I have the following two-component mixture model. It is quite similar to zero-inflated model: one component is for a cluster of small values (but not necessarily zero), and the other is for relatively larger values with extremely large variance.

```
functions {
real continuous_poisson_log_lpdf(real n, real alpha) {
return n*alpha - exp(alpha) - lgamma(n+1);
}
}
data {
int<lower=1> N;
real<lower=0> n[N];
real<lower=0> mu_init;
vector<lower=0>[N] C; // offsets
}
transformed data {
vector[N] logC = log(C);
}
parameters {
simplex[2] xi;
real<lower=0,upper=1> lambda_zero;
vector<lower=0>[N] lambda;
real<lower=0> mu;
real<lower=0> sigma;
real alpha;
}
model {
vector[2] log_xi = log(xi);
mu ~ normal(mu_init, 1);
sigma ~ normal(0, 1);
alpha ~ normal(0, 1);
lambda ~ skew_normal(mu, sigma, alpha);
for (i in 1:N) {
vector[2] lps = log_xi;
lps[1] = lps[1] + continuous_poisson_log_lpdf(n[i]|lambda_zero+logC[i]);
lps[2] = lps[2] + continuous_poisson_log_lpdf(n[i]|lambda[i]+logC[i]);
target += log_sum_exp(lps);
}
}
```

Here’s the output.

```
Inference for Stan model: anon_model_b62cdae42a3f6a2a1b4da6046463c0d1.
4 chains, each with iter=2000; warmup=1000; thin=1;
post-warmup draws per chain=1000, total post-warmup draws=4000.
mean se_mean sd 2.5% 25% 50% 75% 97.5% n_eff Rhat
xi[0] 0.04 1.5e-3 0.01 0.02 0.03 0.04 0.05 0.07 75.0 1.06
xi[1] 0.96 1.5e-3 0.01 0.93 0.95 0.96 0.97 0.98 75.0 1.06
lambda_zero 0.77 0.09 0.3 0.1 0.54 1.0 1.0 1.0 11.0 1.55
lambda[0] 7.39 5.1e-4 0.02 7.36 7.38 7.39 7.4 7.42 890.0 1.0
lambda[1] 7.5 4.6e-4 0.01 7.47 7.49 7.5 7.51 7.53 964.0 1.01
...
lambda[285] 7.52 1.0e-3 0.02 7.48 7.51 7.52 7.54 7.56 488.0 1.0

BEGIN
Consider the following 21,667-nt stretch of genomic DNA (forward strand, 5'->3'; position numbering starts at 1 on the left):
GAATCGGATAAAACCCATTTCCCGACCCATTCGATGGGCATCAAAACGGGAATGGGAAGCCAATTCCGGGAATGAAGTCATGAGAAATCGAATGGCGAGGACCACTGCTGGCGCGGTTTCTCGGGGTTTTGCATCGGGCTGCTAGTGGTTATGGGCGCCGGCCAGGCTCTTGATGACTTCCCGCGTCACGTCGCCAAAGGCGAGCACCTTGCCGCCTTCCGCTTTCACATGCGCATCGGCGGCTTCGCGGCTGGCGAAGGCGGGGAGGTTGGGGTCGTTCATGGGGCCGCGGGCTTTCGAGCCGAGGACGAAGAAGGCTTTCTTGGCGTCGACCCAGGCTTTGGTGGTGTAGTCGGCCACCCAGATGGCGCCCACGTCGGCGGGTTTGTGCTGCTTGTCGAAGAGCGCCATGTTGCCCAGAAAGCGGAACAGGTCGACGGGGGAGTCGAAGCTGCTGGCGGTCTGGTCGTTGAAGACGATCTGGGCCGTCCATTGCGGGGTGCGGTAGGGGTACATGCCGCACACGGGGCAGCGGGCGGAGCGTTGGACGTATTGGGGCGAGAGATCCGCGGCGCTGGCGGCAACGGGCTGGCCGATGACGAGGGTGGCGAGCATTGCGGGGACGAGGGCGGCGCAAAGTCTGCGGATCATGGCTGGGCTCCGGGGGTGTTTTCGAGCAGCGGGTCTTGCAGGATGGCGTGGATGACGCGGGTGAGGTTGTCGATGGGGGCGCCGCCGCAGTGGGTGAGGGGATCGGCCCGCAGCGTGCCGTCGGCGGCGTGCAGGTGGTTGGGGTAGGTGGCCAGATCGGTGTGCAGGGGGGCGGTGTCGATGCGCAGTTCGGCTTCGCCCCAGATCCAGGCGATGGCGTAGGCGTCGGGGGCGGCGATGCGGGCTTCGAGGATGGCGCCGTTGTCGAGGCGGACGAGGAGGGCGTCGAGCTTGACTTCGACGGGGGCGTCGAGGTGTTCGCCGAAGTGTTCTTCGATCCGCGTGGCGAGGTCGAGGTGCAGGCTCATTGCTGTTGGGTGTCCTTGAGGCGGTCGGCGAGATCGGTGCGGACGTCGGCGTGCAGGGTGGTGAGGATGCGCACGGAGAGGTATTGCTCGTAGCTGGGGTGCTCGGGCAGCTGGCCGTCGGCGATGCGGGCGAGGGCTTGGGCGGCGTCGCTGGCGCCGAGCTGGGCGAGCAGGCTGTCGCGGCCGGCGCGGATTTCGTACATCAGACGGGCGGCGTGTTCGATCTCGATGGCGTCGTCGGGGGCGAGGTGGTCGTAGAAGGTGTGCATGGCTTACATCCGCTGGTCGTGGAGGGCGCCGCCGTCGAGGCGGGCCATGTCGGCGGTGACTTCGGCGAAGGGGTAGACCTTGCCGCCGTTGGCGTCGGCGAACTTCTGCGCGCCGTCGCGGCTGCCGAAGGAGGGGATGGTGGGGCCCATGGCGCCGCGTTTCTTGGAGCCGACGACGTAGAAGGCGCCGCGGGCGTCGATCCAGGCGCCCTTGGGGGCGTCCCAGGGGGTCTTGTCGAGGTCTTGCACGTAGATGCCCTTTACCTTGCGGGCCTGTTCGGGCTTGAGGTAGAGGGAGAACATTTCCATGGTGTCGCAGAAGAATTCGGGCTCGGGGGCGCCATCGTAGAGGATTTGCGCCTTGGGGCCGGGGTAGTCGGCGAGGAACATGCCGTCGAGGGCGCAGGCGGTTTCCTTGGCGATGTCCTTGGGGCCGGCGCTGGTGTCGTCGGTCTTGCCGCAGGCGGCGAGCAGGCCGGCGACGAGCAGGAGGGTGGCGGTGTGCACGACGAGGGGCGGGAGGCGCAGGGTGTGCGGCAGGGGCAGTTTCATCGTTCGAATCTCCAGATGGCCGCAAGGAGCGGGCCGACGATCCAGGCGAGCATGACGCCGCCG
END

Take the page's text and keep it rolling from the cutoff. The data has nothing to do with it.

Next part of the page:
mu 8.14 8.5e-3 0.07 8.01 8.09 8.14 8.18 8.29 72.0 1.06
sigma 1.78 0.04 0.17 1.56 1.67 1.75 1.85 2.25 21.0 1.21
alpha -3.98 0.07 0.52 -5.07 -4.32 -3.95 -3.63 -3.02 56.0 1.07
lp__ -1.5e4 4795.7 2.2e4 -9.7e4 -2.0e4 -1.2e4 -1013 -990.7 21.0 1.2
Samples were drawn using NUTS at Thu Oct 12 16:53:22 2017.
For each parameter, n_eff is a crude measure of effective sample size,
and Rhat is the potential scale reduction factor on split chains (at
convergence, Rhat=1).
```

With ~300 data points, it took about 20 miniute on my AMD Operon 6136 (512MB RAM) machine. Apparently n_eff and Rhat do not look great. Here are my questions.

(1) What do you recommend to resolve n_eff or Rhat issue in general? I have tried different distributions, e.g., Poisson-LogNormal or Poisson-LogGamma. I have also tried different parametrization on those distributions. But neither helped.

(2) Can `lambda ~ skew_normal(mu, sigma, alpha);`

be there outside of the for-loop even though lambda’s are only used in the second component of the mixture?

(3) Does 20 minute sound reasonable for this mixture to run 2,000 iterations? What would possibly speed up this model?

(4) What is your opinion about generalizing poisson distribution onto continuous domain like I am doing here?

Any comment would be greatly appreciated.